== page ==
Scotland - Yes or No to protect the NHS?
The Unionist parties in Scotland will claim today that they can guarantee that spending on the NHS will not be cut by the next government in Westminster.
They will argue that the new powers they are promising to give the Scottish Parliament in the event of a No vote will allow Holyrood to protect the NHS from another five years of austerity imposed from London.
Labour, the Conservatives and the Liberal Democrats have all adopted policies that would give the Scottish Parliament greater control over the money raised by income tax and other taxes. This, they say, would allow Scotland to tax more and spend more than the rest of the UK.
The Scottish Parliament already controls the policy and budget of the Scottish NHS but the Yes campaign has argued that Treasury cuts in the grant given to the Scottish government limit it's ability to spend what it wants.
Also, they claim that NHS privatisation south of the border is designed to shrink the NHS budget in England which will then have a knock-on for the budget in Scotland.
One of the main underlying causes of the closing of the polls in Scotland has been the switch of Labour voters to supporting Yes driven, at least in part, by the fear that the NHS is under threat from policies being pursued in England.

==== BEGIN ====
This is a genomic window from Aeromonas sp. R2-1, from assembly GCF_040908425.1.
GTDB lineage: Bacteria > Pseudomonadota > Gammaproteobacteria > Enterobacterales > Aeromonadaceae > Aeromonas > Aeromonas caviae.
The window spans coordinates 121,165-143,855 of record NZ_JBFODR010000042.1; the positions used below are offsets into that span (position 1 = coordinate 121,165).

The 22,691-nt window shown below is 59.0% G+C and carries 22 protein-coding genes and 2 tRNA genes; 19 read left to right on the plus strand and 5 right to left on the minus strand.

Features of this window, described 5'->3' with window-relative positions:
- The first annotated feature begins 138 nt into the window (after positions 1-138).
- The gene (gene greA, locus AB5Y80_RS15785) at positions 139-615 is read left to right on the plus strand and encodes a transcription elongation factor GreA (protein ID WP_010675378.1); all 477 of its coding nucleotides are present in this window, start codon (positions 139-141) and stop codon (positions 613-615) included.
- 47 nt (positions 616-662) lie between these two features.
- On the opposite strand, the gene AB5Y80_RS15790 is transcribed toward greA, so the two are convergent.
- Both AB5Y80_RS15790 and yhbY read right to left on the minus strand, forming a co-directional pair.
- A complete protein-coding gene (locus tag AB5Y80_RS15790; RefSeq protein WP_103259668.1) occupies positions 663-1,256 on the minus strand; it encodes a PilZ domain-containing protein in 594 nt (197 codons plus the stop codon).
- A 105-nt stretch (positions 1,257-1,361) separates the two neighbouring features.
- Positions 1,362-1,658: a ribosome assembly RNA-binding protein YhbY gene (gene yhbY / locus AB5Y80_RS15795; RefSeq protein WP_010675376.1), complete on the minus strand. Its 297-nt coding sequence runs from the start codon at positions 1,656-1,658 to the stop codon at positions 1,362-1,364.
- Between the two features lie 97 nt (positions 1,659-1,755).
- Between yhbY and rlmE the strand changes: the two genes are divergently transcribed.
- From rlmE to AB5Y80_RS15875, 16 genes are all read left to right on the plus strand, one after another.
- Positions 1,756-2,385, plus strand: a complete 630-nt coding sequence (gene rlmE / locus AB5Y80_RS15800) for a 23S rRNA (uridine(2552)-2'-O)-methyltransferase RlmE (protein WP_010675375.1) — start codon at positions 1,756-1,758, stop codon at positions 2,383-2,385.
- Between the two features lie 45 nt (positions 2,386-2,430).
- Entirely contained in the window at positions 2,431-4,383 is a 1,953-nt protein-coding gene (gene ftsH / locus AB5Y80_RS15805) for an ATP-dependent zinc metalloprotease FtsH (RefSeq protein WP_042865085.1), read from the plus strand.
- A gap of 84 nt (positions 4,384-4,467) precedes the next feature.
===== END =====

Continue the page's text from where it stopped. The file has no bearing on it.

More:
Alex Salmond has argued that the contracting out of NHS services south of the border amounts to the steady privatisation of NHS services and has proposed that the written constitution of a newly independent Scotland could enshrine the "right to a free public health service".
The No campaign have insisted that he, or any future first minister, would be the only politician with the power to change the NHS in Scotland since it is already a fully devolved power.
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- In a series running up to polling day, BBC reporters, correspondents and editors are looking at the major referendum questions and by using statistics, analysis and expert views shining a light on some of the possible answers.